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Dedicated to keeping beloved pets healthy

Copyright © 2019 Albuquerque Journal

About 10 years ago, an Australian friend was visiting Sandy Bosben in Santa Fe when her dog Marty fell ill. The friend, Zarna Carter, happened to be an animal nutritionist, and suggested recipes for healthy dog and cat food. Within a week, Marty was on the mend and his appearance improved, recalled Bosben. “His coat, teeth and eyes changed for the better,” she said.

Marty’s recovery was noted by Bosben’s friends and she began making them pet food in her kitchen on Saturday nights. Little did Bosben realize that her life was about to change dramatically.

Sandy Bosben, owner of Marty’s Meals, gives a tour of the healthy pet food producer’s facility at 506 W. Cordova Road in Santa Fe. (Eddie Moore/Albuquerque Journal)

As the Great Recession set in, the construction company she worked for closed and Bosben opened a pet food business that produces fresh human-grade food once a week. Government-inspected meat and poultry free of hormones and antibiotics are the main ingredients in the 30-plus recipes used by Marty’s Meals, along with raw organic vegetables and sprouted grains, as well as nutrients like fish oil, dolomite and kelp.

Marty, a Rottweiler, has gone to his eternal reward, but his image looks down over the commercial kitchen that Marty’s Meals moved to late last year at 506 W. Cordova Road, in the Coronado Center. The rescue dog’s picture also adorns the packaging for the nutritious meals and snacks sold in the retail store in front of the Santa Fe kitchen, as well as in a store in Boulder, Colorado, that opened in 2016.

Bosben opened up the Santa Fe production facility for a tour on Oct. 18 as part of Manufacturing Day. Despite the name, Manufacturing Day is a monthlong initiative sponsored by the New Mexico Manufacturing Extension Partnership that includes public and student tours of factories across the state.

Prior to moving into an 8,000-square-foot space that once housed a bowling alley, Marty’s Meals was located around the corner on Pen Road for more than six years in a 2,600-square-foot facility.

Bosben credits Santa Fe city government and state economic development offices with helping her company to grow.

“We sell as much in a day as we used to sell in a month,” said Bosben, who estimates the company produces 182,000 lbs of pet food a year, generating annual revenues of $2 million. “It really takes a village,” she said.

Julie Wheeler puts a tray of pet treats into the oven at Marty’s Meals. (Eddie Moore/Albuquerque Journal)

Marty’s Meals plans to invest $2 million over the next decade to expand its operations. Part of the expansion is being financed by the New Mexico Economic Development Department, which will invest up to $175,000, and the Santa Fe Office of Economic Development, contributing $50,000, for a total of $225,000 in public funding.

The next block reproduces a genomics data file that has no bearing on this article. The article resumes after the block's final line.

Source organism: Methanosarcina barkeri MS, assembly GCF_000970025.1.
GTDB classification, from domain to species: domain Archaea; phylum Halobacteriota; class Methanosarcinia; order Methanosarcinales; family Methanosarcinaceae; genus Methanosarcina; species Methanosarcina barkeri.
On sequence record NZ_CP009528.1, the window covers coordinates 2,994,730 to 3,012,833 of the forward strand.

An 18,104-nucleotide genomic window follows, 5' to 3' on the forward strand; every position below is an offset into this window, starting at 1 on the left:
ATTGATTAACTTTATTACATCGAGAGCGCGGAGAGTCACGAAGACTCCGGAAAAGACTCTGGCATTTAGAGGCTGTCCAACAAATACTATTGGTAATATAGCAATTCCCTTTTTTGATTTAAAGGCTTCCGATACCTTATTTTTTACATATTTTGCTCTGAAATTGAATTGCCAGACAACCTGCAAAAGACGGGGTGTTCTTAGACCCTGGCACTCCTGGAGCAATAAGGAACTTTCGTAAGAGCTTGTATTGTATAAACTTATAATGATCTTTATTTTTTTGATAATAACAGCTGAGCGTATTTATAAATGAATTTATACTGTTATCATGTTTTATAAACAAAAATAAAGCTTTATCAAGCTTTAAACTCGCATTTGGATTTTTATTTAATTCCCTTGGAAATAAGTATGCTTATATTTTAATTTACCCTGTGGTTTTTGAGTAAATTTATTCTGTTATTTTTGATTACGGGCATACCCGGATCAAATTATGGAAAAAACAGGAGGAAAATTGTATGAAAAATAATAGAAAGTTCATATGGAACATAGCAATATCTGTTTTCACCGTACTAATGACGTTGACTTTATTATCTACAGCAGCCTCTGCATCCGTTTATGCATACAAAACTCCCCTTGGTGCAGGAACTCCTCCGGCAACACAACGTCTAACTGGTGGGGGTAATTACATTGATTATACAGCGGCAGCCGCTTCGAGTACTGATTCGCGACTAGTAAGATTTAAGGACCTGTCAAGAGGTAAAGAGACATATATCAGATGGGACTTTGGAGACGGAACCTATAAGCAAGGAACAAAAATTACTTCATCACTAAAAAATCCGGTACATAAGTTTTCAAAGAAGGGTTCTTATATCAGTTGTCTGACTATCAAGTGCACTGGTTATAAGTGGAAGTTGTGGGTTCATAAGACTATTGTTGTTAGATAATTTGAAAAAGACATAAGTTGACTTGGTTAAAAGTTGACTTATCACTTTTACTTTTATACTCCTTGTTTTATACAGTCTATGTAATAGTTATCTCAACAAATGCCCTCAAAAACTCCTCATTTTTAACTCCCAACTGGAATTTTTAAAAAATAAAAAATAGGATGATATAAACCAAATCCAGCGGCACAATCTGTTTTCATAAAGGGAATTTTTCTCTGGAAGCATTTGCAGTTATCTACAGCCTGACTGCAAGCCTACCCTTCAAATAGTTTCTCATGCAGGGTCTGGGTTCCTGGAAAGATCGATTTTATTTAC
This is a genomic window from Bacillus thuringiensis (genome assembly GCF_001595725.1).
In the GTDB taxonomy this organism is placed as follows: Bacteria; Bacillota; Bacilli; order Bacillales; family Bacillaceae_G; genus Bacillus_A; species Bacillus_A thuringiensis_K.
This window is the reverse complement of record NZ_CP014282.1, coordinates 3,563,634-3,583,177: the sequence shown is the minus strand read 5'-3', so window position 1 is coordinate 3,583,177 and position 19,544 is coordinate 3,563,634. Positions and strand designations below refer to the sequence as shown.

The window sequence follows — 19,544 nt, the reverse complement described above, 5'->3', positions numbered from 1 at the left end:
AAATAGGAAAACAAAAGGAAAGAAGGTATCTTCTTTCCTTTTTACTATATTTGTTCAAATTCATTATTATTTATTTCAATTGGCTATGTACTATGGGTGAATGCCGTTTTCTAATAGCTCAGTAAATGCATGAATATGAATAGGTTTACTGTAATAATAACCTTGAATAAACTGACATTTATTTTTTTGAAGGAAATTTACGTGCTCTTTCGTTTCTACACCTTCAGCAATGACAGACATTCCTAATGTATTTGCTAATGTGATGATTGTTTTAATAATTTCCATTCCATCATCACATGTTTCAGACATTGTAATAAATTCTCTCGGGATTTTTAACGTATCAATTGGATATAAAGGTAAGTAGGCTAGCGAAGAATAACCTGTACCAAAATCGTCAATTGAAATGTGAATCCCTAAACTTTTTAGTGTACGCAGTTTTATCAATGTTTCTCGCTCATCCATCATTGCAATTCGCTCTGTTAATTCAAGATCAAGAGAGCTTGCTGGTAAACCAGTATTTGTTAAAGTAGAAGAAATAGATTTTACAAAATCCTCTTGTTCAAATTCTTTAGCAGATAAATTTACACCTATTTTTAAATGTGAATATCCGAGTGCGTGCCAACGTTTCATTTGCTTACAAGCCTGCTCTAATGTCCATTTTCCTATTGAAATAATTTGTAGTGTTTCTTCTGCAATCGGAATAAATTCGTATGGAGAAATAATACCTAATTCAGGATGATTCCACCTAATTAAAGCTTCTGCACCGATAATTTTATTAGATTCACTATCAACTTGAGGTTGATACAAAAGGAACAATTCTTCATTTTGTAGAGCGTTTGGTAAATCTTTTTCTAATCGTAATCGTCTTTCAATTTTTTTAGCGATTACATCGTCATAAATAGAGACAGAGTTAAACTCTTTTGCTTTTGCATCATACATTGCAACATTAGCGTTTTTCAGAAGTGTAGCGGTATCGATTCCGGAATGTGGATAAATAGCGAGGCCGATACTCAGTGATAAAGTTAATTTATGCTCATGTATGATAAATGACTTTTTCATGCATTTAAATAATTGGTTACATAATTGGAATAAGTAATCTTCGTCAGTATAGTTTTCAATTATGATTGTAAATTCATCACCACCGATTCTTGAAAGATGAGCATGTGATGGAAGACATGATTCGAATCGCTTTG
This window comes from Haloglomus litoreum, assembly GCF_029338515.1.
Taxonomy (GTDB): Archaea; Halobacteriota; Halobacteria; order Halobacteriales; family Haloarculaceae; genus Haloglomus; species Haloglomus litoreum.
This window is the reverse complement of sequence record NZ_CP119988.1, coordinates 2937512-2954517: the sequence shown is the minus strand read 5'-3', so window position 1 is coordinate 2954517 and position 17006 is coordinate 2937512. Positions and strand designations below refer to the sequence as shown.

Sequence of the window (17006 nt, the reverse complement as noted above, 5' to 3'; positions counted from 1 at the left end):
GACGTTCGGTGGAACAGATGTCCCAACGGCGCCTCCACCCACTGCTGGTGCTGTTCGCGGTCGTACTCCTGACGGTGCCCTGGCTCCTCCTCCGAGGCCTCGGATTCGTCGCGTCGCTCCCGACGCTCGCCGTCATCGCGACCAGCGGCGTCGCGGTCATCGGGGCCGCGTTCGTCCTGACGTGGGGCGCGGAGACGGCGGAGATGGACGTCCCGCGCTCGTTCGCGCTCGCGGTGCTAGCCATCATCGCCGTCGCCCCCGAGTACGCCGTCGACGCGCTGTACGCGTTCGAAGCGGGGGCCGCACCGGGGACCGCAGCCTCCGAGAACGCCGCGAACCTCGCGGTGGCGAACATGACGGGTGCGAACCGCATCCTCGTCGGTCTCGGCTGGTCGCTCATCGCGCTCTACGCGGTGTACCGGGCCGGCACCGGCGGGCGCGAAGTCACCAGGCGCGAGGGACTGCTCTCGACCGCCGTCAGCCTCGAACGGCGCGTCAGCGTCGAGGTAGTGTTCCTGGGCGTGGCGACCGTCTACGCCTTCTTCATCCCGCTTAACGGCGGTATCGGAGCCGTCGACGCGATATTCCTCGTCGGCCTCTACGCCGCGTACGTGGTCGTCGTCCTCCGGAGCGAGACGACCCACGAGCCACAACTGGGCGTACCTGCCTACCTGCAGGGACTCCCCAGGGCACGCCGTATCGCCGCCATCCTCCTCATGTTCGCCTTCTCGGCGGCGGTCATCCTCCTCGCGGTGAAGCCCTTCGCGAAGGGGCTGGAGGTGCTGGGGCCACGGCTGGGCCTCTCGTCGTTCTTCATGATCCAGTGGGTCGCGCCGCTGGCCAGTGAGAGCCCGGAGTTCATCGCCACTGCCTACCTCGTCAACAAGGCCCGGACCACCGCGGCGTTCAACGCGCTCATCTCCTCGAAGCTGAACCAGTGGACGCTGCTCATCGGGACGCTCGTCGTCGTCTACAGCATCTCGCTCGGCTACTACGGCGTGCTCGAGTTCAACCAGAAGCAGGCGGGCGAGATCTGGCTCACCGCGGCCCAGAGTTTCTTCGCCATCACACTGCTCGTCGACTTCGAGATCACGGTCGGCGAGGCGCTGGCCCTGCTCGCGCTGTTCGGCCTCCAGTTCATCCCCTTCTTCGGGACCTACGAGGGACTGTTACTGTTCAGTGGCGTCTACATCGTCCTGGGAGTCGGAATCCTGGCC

Through the state’s Job Training Initiative Program, Marty’s Meals also has received $9,000 to help train two full-time employees. Right now, there are 11 full-time workers at Marty’s Meals, she said.

Also playing a key role at Marty’s Meals is international animal nutritionist Dr. Richard Patton, who is part of the company’s advisory team. Patton has more than 30 years’ experience consulting to ranchers, breeders, dairies, zoos and the pet food industry.

Marty’s Meals delivers by truck to its customers in Eldorado and Albuquerque, and also ships via Southwest Airlines, but clients must pick the pet food up at the airport.

Online sales is the fastest growing area of the pet food industry, according to Bosben, and Marty’s Meals doesn’t want to miss out. Bosben is about to purchase a freeze dryer that will significantly reduce the weight of its products without changing its nutritional value, paving the way for the company’s launch of an online sales division in the next couple of months.

Despite the boom in online retailing, Bosben likes having a brick-and-mortar store to help educate customers. Over the years, some of them have turned into benefactors, like the one who wrote Bosben a $3,500 check to buy an industrial mixer. “We have angels behind us,” she said.

The company has traditionally wrapped its food in butcher paper, but is moving to recyclable containers with labels featuring Marty. “Our goal is to eliminate all plastic packaging, but bulk meat is still a challenge,” Bosben said.

Given the love Santa Feans have for their animals and the desire of most pet owners to provide the best care possible, it’s not surprising that Marty’s Meals’ growth potential has been recognized by investors who have made acquisition offers.

But Bosben said she wants to remain independent. “We have a huge responsibility to people’s pets that we take very seriously,” she said.

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